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We ought to have the same attitude now towards large scale alternative energy projects like windfarms.

Except that for future renewable strategies, most are agreed that any sustainable long-term solution is going to involve generating much more on a local basis, from a wider range of renewable sources, rather than a single-source large-scale supply.

Another point that has been badly understated is the vital need for consumers (large & small scale) to be more economic & efficent in their power use. Something like a 20% reduction in demand is predicted to be within fairly easy reach of basic economies & further reductions could be made with a bit of effort.

Personally, I'd prefer to switch a few more things off regularly, rather than see our uplands carpeted with turbines so power companies south of the border can avoid their responsabillities. :(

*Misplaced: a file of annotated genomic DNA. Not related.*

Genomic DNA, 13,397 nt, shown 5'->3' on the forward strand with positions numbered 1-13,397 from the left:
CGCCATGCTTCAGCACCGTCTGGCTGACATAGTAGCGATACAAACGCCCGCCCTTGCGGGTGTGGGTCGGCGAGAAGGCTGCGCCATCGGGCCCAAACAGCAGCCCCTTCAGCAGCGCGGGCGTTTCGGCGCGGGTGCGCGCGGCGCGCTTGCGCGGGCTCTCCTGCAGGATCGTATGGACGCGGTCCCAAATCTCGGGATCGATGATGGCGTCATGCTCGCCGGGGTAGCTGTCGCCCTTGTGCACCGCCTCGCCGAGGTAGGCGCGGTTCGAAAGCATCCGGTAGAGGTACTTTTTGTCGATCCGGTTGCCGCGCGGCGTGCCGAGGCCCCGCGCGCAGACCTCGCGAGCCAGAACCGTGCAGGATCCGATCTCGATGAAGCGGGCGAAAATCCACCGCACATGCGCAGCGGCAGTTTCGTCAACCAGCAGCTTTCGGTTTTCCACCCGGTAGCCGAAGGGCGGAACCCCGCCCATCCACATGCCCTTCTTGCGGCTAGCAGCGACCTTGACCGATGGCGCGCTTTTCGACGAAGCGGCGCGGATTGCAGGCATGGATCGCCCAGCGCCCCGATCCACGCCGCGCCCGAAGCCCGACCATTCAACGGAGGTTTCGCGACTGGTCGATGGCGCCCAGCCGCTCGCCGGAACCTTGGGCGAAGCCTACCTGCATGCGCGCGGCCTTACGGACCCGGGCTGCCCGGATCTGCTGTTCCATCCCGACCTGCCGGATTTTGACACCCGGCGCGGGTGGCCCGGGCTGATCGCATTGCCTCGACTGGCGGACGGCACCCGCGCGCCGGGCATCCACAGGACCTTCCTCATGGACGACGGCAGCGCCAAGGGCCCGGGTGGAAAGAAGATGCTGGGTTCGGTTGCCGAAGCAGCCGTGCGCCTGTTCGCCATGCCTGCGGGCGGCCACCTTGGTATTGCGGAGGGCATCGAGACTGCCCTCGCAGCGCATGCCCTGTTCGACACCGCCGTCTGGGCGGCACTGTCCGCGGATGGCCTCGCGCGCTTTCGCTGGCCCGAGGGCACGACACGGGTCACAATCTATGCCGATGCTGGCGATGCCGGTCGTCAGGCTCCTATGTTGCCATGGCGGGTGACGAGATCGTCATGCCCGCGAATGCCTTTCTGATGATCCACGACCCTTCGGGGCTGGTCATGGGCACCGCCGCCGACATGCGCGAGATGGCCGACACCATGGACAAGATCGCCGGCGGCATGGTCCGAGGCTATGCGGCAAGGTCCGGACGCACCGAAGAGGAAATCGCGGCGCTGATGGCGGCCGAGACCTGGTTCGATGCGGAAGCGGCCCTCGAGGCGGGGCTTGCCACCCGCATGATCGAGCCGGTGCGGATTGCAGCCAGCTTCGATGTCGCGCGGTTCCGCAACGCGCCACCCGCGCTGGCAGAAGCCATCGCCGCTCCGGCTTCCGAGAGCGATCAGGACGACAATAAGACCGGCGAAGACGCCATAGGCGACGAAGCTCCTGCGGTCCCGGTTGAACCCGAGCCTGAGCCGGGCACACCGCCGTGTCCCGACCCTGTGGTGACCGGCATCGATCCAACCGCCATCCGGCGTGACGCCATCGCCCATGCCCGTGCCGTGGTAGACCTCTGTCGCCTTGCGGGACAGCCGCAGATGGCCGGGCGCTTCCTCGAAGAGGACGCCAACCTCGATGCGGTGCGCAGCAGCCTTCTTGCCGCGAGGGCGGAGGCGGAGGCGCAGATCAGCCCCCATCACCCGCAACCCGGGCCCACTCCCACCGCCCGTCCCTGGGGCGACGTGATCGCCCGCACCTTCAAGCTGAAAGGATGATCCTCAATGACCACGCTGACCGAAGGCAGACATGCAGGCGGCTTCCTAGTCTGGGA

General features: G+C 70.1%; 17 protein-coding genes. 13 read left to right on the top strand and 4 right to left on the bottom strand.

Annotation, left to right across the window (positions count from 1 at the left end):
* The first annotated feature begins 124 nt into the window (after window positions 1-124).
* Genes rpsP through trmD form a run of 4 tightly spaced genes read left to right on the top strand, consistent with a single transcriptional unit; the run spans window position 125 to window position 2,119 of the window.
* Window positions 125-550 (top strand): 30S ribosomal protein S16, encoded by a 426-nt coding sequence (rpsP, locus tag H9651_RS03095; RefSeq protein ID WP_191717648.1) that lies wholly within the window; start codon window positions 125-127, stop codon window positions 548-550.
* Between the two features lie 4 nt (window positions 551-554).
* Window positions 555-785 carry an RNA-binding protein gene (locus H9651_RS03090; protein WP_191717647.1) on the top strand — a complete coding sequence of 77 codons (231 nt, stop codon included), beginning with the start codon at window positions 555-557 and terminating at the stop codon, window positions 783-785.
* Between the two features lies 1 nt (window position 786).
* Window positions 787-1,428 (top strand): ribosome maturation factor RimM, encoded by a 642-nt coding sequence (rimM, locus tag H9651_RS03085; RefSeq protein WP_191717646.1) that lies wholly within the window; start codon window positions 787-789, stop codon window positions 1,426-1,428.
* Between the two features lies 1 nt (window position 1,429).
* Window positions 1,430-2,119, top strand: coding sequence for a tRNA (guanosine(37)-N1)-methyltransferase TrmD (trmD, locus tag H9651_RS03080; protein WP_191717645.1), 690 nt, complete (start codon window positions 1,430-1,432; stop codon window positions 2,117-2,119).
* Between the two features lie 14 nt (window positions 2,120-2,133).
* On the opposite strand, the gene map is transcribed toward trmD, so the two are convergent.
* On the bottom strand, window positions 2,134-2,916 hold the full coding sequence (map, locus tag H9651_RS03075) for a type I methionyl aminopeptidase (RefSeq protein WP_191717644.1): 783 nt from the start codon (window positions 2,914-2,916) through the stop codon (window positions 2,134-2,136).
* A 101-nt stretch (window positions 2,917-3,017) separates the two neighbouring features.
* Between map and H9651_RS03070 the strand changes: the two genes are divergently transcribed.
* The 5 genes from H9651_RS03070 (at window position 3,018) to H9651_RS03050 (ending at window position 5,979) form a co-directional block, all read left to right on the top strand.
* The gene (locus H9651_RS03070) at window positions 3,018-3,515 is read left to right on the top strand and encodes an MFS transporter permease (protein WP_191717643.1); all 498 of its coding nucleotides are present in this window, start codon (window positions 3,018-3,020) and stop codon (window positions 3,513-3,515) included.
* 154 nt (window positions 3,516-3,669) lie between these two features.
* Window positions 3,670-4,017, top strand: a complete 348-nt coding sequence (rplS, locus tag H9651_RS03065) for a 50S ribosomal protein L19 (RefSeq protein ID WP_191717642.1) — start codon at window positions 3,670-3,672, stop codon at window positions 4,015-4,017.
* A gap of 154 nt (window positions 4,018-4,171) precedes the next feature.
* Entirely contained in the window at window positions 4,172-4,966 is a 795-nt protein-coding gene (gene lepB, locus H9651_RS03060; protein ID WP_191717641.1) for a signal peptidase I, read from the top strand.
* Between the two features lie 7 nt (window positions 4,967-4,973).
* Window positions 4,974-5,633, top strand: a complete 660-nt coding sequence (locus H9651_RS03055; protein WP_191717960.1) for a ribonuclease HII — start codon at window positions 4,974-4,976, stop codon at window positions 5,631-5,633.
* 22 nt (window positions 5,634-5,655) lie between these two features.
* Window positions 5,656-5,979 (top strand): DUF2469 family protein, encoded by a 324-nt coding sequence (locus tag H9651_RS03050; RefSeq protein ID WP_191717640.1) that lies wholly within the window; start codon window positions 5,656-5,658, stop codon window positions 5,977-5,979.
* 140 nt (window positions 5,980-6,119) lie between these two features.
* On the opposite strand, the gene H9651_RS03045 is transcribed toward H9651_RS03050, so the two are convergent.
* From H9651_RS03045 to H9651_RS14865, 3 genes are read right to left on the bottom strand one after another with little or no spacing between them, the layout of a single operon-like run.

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We ought to have the same attitude now towards large scale alternative energy projects like windfarms.

At what expense, though? Windfarms aren't the most attractive of things, and if we continue building them at the current rate, we're going to see people put off Scotland by the fact that the outlook is spoilt by the turbines. That could cause a lot of trouble for the country, especially in light of independence possibly occuring at some point in the near future.

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At what expense, though? Windfarms aren't the most attractive of things, and if we continue building them at the current rate, we're going to see people put off Scotland by the fact that the outlook is spoilt by the turbines. That could cause a lot of trouble for the country, especially in light of independence possibly occuring at some point in the near future.